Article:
Q&As

A charities constitution says it has to have a minimum of four trustees to make decisions. Two trustees have recently resigned going against the constitution rules and leaving the charity with three trustees. The trustees resigned as they refused to agree with a specific action that needed to be taken for the company to start operating again after coronavirus (COVID-19). The remaining trustees cannot appoint new trustees as they cannot get anyone willing to do the role because of the disagreements. What can the remaining trustees do in this situation to protect their liability if they are not able to make decisions as per their constitution? Is there any other way they can make decisions?

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Published on LexisPSL on 08/09/2020

The following Private Client Q&A provides comprehensive and up to date legal information covering:

  • A charities constitution says it has to have a minimum of four trustees to make decisions. Two trustees have recently resigned going against the constitution rules and leaving the charity with three trustees. The trustees resigned as they refused to agree with a specific action that needed to be taken for the company to start operating again after coronavirus (COVID-19). The remaining trustees cannot appoint new trustees as they cannot get anyone willing to do the role because of the disagreements. What can the remaining trustees do in this situation to protect their liability if they are not able to make decisions as per their constitution? Is there any other way they can make decisions?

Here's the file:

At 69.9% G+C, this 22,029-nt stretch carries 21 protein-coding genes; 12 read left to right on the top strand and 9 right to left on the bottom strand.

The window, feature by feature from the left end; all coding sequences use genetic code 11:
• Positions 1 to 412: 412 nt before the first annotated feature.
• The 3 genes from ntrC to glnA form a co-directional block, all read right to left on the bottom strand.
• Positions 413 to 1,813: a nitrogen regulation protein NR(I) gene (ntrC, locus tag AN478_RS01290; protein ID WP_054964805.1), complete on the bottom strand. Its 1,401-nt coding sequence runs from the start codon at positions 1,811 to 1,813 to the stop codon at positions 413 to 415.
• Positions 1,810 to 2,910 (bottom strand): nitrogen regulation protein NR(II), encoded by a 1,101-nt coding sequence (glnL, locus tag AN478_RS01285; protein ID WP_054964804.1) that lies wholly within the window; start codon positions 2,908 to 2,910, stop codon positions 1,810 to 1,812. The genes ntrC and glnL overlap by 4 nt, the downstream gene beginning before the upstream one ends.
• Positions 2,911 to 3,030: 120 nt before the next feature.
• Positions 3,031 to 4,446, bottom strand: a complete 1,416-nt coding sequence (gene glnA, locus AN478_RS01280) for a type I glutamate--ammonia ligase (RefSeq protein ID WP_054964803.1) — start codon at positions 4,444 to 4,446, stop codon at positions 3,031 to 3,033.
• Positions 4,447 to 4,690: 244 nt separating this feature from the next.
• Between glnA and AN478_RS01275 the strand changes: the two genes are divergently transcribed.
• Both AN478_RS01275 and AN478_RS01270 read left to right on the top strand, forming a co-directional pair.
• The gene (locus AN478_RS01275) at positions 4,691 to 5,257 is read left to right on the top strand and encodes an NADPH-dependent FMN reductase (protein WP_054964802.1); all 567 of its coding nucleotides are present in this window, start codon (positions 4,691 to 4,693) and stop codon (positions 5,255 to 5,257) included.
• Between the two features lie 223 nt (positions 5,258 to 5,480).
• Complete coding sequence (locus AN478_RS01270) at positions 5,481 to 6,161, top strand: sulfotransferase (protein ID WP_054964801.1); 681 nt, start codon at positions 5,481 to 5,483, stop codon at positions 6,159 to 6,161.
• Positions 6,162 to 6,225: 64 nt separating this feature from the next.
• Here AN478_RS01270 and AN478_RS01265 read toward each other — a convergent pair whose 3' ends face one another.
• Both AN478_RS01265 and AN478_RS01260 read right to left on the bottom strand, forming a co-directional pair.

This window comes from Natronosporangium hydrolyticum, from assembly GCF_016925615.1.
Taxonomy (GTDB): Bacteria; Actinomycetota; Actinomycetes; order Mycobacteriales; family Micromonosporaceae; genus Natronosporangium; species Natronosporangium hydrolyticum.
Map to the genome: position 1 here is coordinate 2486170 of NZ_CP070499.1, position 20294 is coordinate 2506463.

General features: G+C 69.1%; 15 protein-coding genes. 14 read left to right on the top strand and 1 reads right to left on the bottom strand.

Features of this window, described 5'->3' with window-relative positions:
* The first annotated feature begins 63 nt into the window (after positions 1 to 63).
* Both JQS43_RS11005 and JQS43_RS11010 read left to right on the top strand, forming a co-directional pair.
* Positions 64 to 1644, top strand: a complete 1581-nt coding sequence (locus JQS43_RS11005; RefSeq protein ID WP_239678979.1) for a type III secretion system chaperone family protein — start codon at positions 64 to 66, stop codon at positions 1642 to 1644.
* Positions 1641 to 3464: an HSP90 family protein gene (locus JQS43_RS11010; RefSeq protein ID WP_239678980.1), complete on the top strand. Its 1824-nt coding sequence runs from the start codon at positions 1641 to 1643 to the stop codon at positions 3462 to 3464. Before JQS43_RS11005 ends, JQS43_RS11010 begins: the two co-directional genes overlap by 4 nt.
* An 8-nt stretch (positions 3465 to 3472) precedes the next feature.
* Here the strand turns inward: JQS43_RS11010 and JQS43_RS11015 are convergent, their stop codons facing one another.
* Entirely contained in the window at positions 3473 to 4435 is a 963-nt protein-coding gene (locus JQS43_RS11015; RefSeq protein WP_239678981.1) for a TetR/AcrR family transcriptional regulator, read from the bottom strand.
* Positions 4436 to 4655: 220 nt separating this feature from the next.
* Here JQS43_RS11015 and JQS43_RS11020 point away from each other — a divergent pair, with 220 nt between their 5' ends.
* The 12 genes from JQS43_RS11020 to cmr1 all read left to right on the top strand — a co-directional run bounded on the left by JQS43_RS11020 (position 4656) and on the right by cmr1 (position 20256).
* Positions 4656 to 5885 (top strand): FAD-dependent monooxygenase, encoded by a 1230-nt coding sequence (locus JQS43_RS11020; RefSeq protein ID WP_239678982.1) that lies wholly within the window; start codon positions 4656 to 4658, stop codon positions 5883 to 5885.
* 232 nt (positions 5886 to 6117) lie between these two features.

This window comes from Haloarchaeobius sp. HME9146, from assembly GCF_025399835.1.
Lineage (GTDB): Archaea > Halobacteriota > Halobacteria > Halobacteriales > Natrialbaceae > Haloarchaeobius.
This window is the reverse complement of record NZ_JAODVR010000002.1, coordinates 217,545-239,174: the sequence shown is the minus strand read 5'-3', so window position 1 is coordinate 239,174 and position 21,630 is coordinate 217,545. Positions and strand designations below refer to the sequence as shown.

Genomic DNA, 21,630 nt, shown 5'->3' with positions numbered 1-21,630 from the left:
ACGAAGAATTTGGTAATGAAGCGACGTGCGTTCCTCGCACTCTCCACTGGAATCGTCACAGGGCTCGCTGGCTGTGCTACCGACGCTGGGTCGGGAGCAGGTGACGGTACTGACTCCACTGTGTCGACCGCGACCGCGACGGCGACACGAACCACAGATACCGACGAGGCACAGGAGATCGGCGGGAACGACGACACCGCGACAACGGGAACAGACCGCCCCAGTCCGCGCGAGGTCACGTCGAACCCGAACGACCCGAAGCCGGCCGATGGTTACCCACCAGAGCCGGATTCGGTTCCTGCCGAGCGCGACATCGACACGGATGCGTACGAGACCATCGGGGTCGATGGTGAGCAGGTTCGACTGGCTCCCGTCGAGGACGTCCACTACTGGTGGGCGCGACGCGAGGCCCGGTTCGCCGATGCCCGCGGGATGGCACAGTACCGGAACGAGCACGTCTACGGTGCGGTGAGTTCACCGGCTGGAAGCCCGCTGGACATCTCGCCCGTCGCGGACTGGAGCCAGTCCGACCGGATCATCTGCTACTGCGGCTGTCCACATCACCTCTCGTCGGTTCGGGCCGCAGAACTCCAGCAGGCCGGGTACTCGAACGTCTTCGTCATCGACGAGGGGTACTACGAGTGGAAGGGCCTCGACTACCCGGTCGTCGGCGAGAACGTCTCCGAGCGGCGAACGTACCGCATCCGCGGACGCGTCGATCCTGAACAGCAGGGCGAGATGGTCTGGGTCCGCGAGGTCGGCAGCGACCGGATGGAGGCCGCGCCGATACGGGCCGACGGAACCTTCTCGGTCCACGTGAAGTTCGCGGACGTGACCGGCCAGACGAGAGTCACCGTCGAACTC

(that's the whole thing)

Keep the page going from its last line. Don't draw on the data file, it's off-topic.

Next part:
• Liability
  • Decisions with Three Trustees
  • Changing the governing document/constitution
  • 1) Charitable incorporated organisation
  • 2) Private company limited by guarantee
  • Charity Commission Guidance
  • Further guidance

It is unclear from the question how the charity is constituted. For the purposes of this response we have assumed that it is either a private company limited by guarantee or a charitable incorporated organisation (CIO) (as described in Practice Note: Charities—governing documents).

In the case of the CIO, it has been further assumed that the ‘foundation’ model of CIO has been adopted, which allows only the trustees to be voting members (versus the ‘association’ model, which allows for a wider voting membership). See Practice Note: Charities—choosing a charity structure for further guidance.

For the purpose of this Q&A it is assumed that the resignation of the two trustees was effective.

Liability

If the resignation of the two trustees (the Two Trustees) was effective and the constitution of the Charity requires a minimum of four trustees to make decisions, it would appear that it will be necessary for the three remaining trustees (the Three Trustees) to appoint a fourth trustee. This may be the easiest solution to the impasse.

In order to protect their liability, the Three Trustees must act in accordance with charity law and their trustee duties. The Charity Commission has provided comprehensive guidance in relation to the duties of charity trustees. To this end, the Three Trustees must be able to demonstrate that they are acting in accordance with the Charity's constitution and in the best

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